And re-post this. Pass it on.
DMC celebrating 25 years? Crazy. Qbert performs this weekend at the finals.
I am not going to post anything relating to the current Jonze joint, if only to reduce the amount of time I am made to give it my attention. Even after I see it. And I already know that then I will have my work cut out for me, upholding this fussy and arbitrary rule. I am always up for a challenge, me.
The card on the wall says “2 channel video, miniature model, mirrors, glass, black light, ghost video, cut-out projection, audio, false walls”. Makes you instantly dig for the price of admission, doesn’t it? Hoffos has said in interviews that he feels artists should give themselves a second childhood. Entering a carnivalesque installation like Scenes From The House Dream feels like joining him there. Learning the grownup thinking behind this atmospheric trip (Jung, bla bla, house as self, bla bla) does not break the spell – it only adds the sensation of the top of the head raising like a drawbridge, giving your moat some air. The work is currently touring out of the National Gallery of Canada.
I am a longtime apologist for slow pacing in cinema. There is something about that spacious temporal environment that feels luxurious to me. In the hands of a talented filmmaker, obviously.
Abbas Kiarostami is a director whose evangelical fans include Martin Scorsese, Jean-Luc Godard, and Akira Kurosawa. His work is compared to that of Tarkovsky.
One of the most highly acclaimed Kiarostami films is 1997 Palme d’Or winner Taste of Cherry. I recently chose this for crossing-off from my discouragingly long list of cinematic masterpieces I’ve not yet seen. Here’s what I saw: a guy drives around and around on a dusty, barren hill, expressionless, occasionally engaging with strangers on the enigmatic job he offers. Well, the job becomes less enigmatic with each encounter. But the driving does not become less around and around, the hill does not become less dusty or barren, and the expressiveness of this character does not increase.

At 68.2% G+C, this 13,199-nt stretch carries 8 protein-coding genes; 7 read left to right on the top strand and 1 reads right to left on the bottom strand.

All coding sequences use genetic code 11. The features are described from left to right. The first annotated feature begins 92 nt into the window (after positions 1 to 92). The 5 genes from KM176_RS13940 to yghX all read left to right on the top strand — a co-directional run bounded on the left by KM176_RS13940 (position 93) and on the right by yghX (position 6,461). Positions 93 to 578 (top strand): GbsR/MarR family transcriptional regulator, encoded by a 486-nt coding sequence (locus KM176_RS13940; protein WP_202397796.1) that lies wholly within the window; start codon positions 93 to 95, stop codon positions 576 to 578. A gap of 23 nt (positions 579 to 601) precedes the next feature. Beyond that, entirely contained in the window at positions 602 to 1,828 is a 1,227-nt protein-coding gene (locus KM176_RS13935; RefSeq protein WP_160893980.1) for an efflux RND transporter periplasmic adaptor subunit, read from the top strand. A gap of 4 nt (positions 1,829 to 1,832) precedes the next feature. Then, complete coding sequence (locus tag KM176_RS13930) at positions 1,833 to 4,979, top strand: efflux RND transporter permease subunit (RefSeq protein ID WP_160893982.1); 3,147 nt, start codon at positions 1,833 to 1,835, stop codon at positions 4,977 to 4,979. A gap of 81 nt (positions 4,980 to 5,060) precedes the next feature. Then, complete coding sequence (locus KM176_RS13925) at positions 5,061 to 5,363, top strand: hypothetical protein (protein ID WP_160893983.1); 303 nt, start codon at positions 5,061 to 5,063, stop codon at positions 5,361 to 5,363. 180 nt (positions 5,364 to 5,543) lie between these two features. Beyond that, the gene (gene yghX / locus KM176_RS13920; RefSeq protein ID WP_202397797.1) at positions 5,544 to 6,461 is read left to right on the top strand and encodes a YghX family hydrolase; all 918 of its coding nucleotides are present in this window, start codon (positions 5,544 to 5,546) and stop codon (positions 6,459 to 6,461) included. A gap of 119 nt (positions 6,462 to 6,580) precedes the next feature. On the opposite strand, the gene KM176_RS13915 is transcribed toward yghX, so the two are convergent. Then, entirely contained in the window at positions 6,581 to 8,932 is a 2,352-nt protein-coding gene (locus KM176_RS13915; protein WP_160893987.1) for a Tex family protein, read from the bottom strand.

He plans to commit suicide, and for some reason he wants to be buried in this remote, anonymous hillside hole after the fact. He’s already dug the hole, he just needs someone to refill it once his corpse is at the bottom. His prospective hole-fillers offer no interesting explanations for their refusals. I would estimate that there are 85 or 90 minutes of this movie in which the frame is the hero’s expressionless, driving face, or clay-coloured dust clouds billowing around the hero’s vehicle as it progresses along the dirt road that winds around the dusty, barren hill. The movie’s first ending is the guy in the grave, still alive. The movie’s second ending is the revelation of the cinematic device, in other words, shots of the director and collaborators on location.
“How can an invitation to step onto a painting of a magic carpet, or throw a coin on to a painting of a wishing well create dialog about the social function of painting?”
This opens up a deep crevasse in my mind, separating my logical inclination to dismiss this idea as unrealistic, from my YAY FUN. I think this can be resolved by a simple (and familiar) self-admonishment: do not overthink, Sasu.
No, instead, just continue to gaze with pleasure upon her lovely works online, and hope for an opportunity to experience them sometime offline.
Nay, I still got excited looking at this. And I’d just recently read all about it in Vanity Fair without getting excited. Despite descriptions of a process that involved replacing Heath Ledger, who died during production, with multiple actors (Johnny Depp, Colin Farrell, Jude Law). Despite Terry Gilliam, say no more. For that matter, despite Christopher Plummer, also say no more. So, hats off to the trailermakin bizness once again.